For an election in which environmental considerations have been claimed to
be high on the agenda of both political parties, there has been extremely
little talk of providing any funding to state governments for improved public transport in the major cities. It’s hard
to imagine any solution to the problem of carbon emissions without also attempting
to remove the large number of cars on our roads that simply do not need to be there.
I had a brief look through the transport policies of both the Labor and Liberal parties in the five biggest
states, and found the following policies all directly involved in building or upgrading roads:
- Westgate Bridge strengthening (Liberal & Labor)
- new Frankston Bypass (Liberal)
- Calder Highway upgrade (Liberal)
- Geelong Ring road completion (Labor)
- Western Ring Road upgrade (Labor)
- South Road upgrade (Liberal & Labor)
- Southern Expressway duplication (Liberal & Labor)
- Northern Expressway upgrade (Liberal)
- new Portwakefield Road (Liberal)
- Gepps Cross intersection upgrade (Liberal)
New South Wales:
- Building the F3 to M2/M7 Sydney Orbital Link (Liberal & Labor)
- Widening the F5 (Liberal)
- F6 Freeway extension (Liberal)
- Upgrading the Great Western Highway (Liberal)
- Brisbane ring road (Liberal)
- Port of Brisbane motorway upgrade (Liberal)
- Pacific Motorway upgrade (Liberal & Labor)
- Toowoomba Second Range crossing (Liberal)
- Gateway motorway southern link (Labor)
- Northern Link tunnel (Labor)
- Upgrade Tonkin Highway (Liberal & Labor)
- Upgrade Kwinana Freeway (Liberal & Labor)
- Duplicate Leach Highway (Liberal & Labor)
- Upgrade roads around Perth airport (Liberal)
- Upgrade access into Fremantle Port (Liberal & Labor)
I then looked for all policies that directly improved public transport in some way, and could only
come up with the following:
- Whitehorse/Springvale Rd/railway grade separation (Liberal)
- Mill Park/South Morang overpass for future railway line (Liberal)
New South Wales:
- Upgrading Sydney rail freight system to ease congestion on commuter rail (Liberal & Labor)
So, there we have it. The commitment of both major parties comes to … well, not very much at all. Three of
Australia’s major commuter railway systems are currently in crisis (Melbourne, Sydney and Adelaide) and desperately need
upgrades. Melbourne needs new railway lines to Doncaster and Rowville, and line extensions to Whittlesea. Adelaide’s system
needs to be electrified (diesel is so 1920s). Sydney … well, NSW needs a completely new government before anything can
be done about that mess.
Perth’s system is the only one that has had any major investment put into it; and I confess not to know anything
about the state of Brisbane’s railway network.
It’s well known that building roads does nothing
to fix congestion; it simply encourages more cars onto these roads, which leads to demands for more freeways to ease the resulting congestion. Hence, the roads policies of the two major parties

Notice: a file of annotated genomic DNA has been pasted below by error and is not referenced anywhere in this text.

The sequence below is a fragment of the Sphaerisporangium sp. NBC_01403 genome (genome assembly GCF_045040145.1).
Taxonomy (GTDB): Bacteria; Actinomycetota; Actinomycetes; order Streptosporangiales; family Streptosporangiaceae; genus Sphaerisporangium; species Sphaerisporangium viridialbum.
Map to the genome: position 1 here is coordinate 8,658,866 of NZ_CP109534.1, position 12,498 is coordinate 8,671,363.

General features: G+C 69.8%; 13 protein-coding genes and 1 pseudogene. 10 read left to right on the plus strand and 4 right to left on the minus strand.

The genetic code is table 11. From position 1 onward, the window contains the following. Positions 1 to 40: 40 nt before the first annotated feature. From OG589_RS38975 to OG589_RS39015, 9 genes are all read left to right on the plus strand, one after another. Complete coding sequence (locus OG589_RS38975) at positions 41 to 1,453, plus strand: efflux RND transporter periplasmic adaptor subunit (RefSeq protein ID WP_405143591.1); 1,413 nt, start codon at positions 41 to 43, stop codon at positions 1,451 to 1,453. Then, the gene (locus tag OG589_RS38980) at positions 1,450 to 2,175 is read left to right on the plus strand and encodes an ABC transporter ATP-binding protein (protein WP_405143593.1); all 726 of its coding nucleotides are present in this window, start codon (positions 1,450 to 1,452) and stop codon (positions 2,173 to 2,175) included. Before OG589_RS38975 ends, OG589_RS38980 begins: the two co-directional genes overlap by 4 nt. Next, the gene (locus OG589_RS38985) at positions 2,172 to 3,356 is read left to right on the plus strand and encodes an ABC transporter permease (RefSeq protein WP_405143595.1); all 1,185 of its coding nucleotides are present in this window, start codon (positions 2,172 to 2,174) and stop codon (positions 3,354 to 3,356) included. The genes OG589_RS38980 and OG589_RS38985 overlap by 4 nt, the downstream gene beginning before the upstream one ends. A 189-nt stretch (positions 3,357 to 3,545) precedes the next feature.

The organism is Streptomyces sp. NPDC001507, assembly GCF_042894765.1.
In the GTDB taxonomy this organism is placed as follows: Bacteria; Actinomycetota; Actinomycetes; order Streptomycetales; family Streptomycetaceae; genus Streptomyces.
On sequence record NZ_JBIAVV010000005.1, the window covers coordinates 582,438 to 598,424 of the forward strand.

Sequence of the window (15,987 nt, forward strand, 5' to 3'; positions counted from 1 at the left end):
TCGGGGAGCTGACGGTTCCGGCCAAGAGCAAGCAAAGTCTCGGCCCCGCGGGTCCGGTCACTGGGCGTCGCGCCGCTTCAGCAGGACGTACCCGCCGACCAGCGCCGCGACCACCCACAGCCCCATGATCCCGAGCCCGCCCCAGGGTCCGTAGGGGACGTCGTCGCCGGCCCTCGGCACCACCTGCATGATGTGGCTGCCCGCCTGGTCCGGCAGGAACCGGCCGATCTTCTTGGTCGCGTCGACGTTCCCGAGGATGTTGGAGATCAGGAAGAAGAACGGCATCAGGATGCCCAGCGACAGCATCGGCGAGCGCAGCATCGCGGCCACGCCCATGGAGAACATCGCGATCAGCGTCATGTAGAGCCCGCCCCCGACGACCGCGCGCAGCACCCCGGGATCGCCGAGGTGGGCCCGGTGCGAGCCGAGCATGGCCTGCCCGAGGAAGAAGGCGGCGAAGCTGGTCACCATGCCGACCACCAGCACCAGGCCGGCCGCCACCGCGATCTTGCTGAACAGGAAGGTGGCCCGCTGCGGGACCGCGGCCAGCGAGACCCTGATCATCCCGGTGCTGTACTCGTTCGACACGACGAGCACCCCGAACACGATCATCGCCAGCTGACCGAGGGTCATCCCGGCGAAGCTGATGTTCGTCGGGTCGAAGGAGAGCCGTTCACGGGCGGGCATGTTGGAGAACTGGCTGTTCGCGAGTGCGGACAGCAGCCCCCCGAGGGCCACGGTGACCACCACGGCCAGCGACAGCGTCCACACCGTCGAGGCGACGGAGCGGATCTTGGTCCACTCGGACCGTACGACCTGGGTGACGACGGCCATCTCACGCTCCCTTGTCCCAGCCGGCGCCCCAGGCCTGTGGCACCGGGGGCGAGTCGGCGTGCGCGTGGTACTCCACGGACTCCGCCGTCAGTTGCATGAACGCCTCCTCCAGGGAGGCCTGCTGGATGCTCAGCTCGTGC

listed above demonstrate just how little commitment that either of them have to reducing greenhouse gases.
The policies of the Democrats and Greens don’t go into specifics, as the major parties do, but they do at least demonstrate their commitment to public transport:
- Substantial funding for integrated public transport – rail, light rail and bus networks and transit lanes on urban freeways with a priority for those metro areas where transport services are poor.
- Improved public transport frequency, amenity, safety, reliability and accessibility, particularly in outer metropolitan areas. Better scheduling and ticketing coordination.
- Rail services extended to residential developments on the city fringes and modernised and high quality sub-regional feeder and circumferential bus services provided
- Fast train services extended to all major airports and regional centres and linking Brisbane, Sydney, Canberra, Melbourne and Adelaide for rapid, low emissions passenger ad freight travel.
- a comprehensive, integrated public transport system, with critical components publicly owned and controlled.
- a transport system, including roads, railways, airways and sea-lanes, that is safe, environmentally sound, efficient and reliable.
- increased opportunities for the community to participate in transport planning.
- a public transport system that is more attractive than private car use.
- public transport services to be provided under community service obligations where demand is too low for economically viable services.
- public ownership of the national rail system.
- train services that are competitive with road transport – reliable, safe, fast and inexpensive.
- major airports located to minimise social and environmental impacts.
This election has been a wasted opportunity. The frustration of commuters with delays and cancellations of trains, combined with congestion and petrol prices, added to mounting fears of global warming would have meant a fantastic reception to a comprehensive plan for public transport from one of the major parties. If properly costed – and let’s face it, we can afford it, especially with those huge surpluses that the current government keeps stealing from us – it would have blown the opposite party out of the water.